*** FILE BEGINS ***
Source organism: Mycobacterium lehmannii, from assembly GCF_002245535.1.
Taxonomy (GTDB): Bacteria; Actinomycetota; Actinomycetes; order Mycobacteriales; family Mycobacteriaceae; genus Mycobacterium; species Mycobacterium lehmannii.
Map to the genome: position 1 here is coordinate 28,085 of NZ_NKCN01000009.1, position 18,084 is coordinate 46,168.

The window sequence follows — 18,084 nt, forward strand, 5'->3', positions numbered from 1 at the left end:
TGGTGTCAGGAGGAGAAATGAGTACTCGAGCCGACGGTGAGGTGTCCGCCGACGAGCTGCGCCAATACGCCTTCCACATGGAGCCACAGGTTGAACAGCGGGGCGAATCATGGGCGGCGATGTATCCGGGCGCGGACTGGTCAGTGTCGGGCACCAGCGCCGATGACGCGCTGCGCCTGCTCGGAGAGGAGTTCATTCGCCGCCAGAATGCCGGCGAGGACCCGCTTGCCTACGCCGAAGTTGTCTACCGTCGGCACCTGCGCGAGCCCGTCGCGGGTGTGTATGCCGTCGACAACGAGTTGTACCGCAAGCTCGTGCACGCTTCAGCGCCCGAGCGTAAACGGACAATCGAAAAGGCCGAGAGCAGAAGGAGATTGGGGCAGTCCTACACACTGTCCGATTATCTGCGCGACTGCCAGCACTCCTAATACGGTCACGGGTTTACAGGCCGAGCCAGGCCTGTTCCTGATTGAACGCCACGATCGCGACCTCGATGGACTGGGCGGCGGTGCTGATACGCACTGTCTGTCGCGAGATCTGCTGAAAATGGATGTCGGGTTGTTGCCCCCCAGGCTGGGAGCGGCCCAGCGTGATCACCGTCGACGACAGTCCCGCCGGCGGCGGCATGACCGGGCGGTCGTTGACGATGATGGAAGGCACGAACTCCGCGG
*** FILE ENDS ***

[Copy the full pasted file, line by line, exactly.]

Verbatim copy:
Source organism: Mycobacterium lehmannii, from assembly GCF_002245535.1.
Taxonomy (GTDB): Bacteria; Actinomycetota; Actinomycetes; order Mycobacteriales; family Mycobacteriaceae; genus Mycobacterium; species Mycobacterium lehmannii.
Map to the genome: position 1 here is coordinate 28,085 of NZ_NKCN01000009.1, position 18,084 is coordinate 46,168.

The window sequence follows — 18,084 nt, forward strand, 5'->3', positions numbered from 1 at the left end:
TGGTGTCAGGAGGAGAAATGAGTACTCGAGCCGACGGTGAGGTGTCCGCCGACGAGCTGCGCCAATACGCCTTCCACATGGAGCCACAGGTTGAACAGCGGGGCGAATCATGGGCGGCGATGTATCCGGGCGCGGACTGGTCAGTGTCGGGCACCAGCGCCGATGACGCGCTGCGCCTGCTCGGAGAGGAGTTCATTCGCCGCCAGAATGCCGGCGAGGACCCGCTTGCCTACGCCGAAGTTGTCTACCGTCGGCACCTGCGCGAGCCCGTCGCGGGTGTGTATGCCGTCGACAACGAGTTGTACCGCAAGCTCGTGCACGCTTCAGCGCCCGAGCGTAAACGGACAATCGAAAAGGCCGAGAGCAGAAGGAGATTGGGGCAGTCCTACACACTGTCCGATTATCTGCGCGACTGCCAGCACTCCTAATACGGTCACGGGTTTACAGGCCGAGCCAGGCCTGTTCCTGATTGAACGCCACGATCGCGACCTCGATGGACTGGGCGGCGGTGCTGATACGCACTGTCTGTCGCGAGATCTGCTGAAAATGGATGTCGGGTTGTTGCCCCCCAGGCTGGGAGCGGCCCAGCGTGATCACCGTCGACGACAGTCCCGCCGGCGGCGGCATGACCGGGCGGTCGTTGACGATGATGGAAGGCACGAACTCCGCGG